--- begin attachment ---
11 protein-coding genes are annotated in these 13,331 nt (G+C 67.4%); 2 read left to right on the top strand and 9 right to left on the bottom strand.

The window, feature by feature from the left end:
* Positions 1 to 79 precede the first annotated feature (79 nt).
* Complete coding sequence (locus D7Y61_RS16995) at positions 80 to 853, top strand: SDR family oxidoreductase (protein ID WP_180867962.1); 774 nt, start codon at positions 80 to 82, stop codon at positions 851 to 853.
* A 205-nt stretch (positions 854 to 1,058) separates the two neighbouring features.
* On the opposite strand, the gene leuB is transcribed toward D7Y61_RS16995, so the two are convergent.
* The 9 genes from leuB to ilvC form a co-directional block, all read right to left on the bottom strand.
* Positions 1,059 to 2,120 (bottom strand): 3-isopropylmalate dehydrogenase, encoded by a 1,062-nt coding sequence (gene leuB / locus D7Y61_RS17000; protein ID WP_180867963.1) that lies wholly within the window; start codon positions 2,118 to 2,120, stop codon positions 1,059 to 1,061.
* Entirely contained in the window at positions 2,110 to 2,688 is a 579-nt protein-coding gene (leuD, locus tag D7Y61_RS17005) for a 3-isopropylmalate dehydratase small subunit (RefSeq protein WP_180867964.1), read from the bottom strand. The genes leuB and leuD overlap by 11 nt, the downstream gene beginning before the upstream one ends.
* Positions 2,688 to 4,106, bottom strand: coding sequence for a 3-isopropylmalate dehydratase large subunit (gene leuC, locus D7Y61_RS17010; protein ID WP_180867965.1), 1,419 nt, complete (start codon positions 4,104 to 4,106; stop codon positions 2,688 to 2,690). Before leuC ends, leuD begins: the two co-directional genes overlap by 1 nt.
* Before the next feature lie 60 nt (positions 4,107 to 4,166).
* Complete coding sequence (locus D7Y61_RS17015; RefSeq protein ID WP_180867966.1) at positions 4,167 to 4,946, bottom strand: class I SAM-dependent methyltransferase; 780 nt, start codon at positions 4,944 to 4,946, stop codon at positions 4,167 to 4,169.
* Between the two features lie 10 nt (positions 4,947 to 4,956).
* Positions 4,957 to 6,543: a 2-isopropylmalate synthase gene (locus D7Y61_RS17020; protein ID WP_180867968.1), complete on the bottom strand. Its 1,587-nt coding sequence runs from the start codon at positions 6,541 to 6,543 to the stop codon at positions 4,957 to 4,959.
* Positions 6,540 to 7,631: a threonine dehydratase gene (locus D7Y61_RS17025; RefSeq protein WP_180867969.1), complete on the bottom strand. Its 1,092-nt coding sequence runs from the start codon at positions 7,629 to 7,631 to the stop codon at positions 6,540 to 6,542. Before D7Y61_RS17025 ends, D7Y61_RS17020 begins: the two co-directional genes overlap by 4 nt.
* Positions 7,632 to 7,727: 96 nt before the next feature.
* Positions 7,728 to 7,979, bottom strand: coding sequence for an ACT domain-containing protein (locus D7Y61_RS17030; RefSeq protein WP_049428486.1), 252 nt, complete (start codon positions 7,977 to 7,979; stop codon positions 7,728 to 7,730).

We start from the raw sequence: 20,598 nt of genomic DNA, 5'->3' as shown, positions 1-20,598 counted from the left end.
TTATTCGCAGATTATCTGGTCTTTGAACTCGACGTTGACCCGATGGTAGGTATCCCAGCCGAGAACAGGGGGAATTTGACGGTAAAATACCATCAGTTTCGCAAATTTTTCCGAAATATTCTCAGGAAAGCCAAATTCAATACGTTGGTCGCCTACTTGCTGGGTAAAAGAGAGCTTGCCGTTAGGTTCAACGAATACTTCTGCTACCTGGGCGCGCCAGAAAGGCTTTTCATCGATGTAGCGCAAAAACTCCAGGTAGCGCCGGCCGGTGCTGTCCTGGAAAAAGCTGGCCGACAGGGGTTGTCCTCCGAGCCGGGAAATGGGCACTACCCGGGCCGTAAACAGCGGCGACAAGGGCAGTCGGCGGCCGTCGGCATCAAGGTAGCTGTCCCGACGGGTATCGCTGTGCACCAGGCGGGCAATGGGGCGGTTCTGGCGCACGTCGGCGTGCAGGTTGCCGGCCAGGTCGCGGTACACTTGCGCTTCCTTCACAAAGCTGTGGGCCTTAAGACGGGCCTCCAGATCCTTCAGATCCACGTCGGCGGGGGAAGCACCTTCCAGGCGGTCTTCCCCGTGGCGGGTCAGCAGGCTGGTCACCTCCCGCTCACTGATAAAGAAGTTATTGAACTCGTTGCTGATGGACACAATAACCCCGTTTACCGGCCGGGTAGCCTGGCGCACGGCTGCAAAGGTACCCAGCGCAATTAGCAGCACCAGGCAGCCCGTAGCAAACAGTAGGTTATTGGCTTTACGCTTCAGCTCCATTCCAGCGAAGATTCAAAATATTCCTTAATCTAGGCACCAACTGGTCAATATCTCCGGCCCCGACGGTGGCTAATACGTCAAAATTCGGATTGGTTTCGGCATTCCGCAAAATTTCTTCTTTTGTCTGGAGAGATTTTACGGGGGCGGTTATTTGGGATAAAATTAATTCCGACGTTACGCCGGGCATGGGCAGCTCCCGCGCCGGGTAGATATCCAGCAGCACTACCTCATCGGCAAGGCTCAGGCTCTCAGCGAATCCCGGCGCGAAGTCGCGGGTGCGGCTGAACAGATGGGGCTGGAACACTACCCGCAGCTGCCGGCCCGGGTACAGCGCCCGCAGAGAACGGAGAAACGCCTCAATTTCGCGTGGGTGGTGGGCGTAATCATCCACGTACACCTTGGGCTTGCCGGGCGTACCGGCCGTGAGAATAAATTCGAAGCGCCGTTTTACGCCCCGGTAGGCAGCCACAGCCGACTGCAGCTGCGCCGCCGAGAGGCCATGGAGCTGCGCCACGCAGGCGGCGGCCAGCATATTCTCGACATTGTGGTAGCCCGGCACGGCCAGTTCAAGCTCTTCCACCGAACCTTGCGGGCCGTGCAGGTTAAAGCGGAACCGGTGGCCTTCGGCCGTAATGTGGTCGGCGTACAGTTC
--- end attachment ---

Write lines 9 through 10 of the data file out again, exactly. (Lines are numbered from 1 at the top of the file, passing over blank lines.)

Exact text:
* Entirely contained in the window at positions 2,110 to 2,688 is a 579-nt protein-coding gene (leuD, locus tag D7Y61_RS17005) for a 3-isopropylmalate dehydratase small subunit (RefSeq protein WP_180867964.1), read from the bottom strand. The genes leuB and leuD overlap by 11 nt, the downstream gene beginning before the upstream one ends.
* Positions 2,688 to 4,106, bottom strand: coding sequence for a 3-isopropylmalate dehydratase large subunit (gene leuC, locus D7Y61_RS17010; protein ID WP_180867965.1), 1,419 nt, complete (start codon positions 4,104 to 4,106; stop codon positions 2,688 to 2,690). Before leuC ends, leuD begins: the two co-directional genes overlap by 1 nt.